If Not Now, Then When?
It can be immensely liberating to have nothing but the present moment.
Someone once asked Ed if he had ever experienced another dimension. He replied, “Have you ever experienced this one?”
Normally, we spend our time either living in what-could-have-been or what-might-have-been or if-only, or in the expectation of what-could-be or what-might-be, anywhere but here, constantly in either the past or the future. This is like being in a dream as it limits our ability to just be with what is, right now.
No matter how hard we try, plan or plot, we can never know what will happen next. The reality is that life changes in every instant, but we don’t notice it. Each day can seem the same: going to work, sitting at the same desk, coming home the way we always do; even riding a bike or going to the gym can become a boring routine. Do you ever feel like it‘s always Monday morning, or as if you are always brushing your teeth and going to bed?
Yet we renew ourselves in every minute. We lived next to a river and walked beside it each day. But as much as it looked like the same river, even the same water, it was constantly changing. Just as we may look the same but our cells are constantly being formed, growing and dying.
Contrary to common belief, it is a huge release to be in the moment, to realize that nothing more is required of us than to just be fully present. What a relief! Finally, we can experience this reality just as it is without the desire for it to be different, or without expectation or prejudice.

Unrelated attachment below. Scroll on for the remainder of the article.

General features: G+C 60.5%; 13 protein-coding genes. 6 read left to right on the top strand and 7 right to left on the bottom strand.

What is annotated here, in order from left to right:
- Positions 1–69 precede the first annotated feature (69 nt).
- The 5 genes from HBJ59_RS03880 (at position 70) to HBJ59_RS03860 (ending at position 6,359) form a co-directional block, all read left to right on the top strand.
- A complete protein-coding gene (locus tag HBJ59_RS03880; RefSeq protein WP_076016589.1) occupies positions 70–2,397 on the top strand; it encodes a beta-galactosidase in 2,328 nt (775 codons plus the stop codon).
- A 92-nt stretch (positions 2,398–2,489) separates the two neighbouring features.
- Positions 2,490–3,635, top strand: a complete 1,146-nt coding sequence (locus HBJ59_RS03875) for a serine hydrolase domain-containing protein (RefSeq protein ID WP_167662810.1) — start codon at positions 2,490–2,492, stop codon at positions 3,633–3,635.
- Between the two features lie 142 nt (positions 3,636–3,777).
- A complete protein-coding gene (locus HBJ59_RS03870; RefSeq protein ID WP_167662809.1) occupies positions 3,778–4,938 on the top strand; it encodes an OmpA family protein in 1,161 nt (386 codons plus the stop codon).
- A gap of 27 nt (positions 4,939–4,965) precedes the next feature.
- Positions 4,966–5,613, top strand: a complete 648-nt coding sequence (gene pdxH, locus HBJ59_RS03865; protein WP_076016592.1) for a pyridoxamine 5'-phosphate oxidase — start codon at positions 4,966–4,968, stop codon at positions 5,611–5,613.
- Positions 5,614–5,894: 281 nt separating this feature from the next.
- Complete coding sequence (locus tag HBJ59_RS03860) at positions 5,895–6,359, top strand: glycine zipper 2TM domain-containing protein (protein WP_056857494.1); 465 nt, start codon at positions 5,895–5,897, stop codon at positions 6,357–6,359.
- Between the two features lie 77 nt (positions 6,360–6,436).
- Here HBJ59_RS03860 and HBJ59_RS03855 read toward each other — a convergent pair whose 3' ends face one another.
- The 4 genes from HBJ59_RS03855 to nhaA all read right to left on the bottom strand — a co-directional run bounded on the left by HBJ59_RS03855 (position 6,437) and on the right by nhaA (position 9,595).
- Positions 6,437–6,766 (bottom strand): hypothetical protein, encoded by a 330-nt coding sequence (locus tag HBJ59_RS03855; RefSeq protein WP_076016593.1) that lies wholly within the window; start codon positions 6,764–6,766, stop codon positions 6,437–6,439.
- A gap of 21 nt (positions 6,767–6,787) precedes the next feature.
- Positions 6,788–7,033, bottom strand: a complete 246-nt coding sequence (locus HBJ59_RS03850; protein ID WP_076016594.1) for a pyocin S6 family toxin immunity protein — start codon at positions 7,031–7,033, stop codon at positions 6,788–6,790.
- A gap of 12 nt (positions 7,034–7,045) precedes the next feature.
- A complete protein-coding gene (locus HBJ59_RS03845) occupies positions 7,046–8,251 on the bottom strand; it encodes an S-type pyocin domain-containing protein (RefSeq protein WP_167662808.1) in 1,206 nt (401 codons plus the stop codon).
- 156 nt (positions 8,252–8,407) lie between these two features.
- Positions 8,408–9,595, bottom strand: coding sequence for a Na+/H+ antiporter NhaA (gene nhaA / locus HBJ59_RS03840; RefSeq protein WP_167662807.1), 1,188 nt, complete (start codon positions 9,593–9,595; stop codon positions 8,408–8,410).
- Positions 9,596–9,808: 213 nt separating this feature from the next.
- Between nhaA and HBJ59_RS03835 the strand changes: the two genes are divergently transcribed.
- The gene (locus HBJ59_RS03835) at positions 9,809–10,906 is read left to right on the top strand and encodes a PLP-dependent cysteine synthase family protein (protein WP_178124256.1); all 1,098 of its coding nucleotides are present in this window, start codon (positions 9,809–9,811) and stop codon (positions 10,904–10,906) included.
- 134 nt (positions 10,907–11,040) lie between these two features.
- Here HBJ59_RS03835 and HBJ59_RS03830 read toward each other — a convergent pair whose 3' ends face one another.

Simply being still in this moment, without attachment to or thought of before or after, invites a deep sense of completion. It’s impossible to think of somewhere else as being better as the grass is vividly green exactly where we are. It is a stepping into sanity and, more importantly, into even greater connectedness. And if we don’t do this now, then when will we?
Awareness of the Moment
We can stay open to moments of change by simply being aware. Right now, just stop and take a deep breath. As you breathe out, notice how your body feels, the chair you are sitting on, and the room you are in. That’s all. It only takes a moment to be in the present.
When we meditate by watching the breath entering and leaving, it naturally brings us into the present. The breath is just breathing, nothing more. And yet each breath is completely different to the last one. The breath draws us inward, and then we share it with the world as we breathe outward. You can repeat silently, “I am here, I am now, I am present! I am here, I am now, I present!”
As presence grows, the world in which we live becomes extraordinary, as if being seen and heard and touched for the first time, for we are without preconceived ideas or desires. There is just the experience. Like a child making the unknown known, we are simply with what is, while also impelled to know it more intimately, to explore and understand, even to become it.
extracted from The Unexpected Power of Mindfulness & Meditation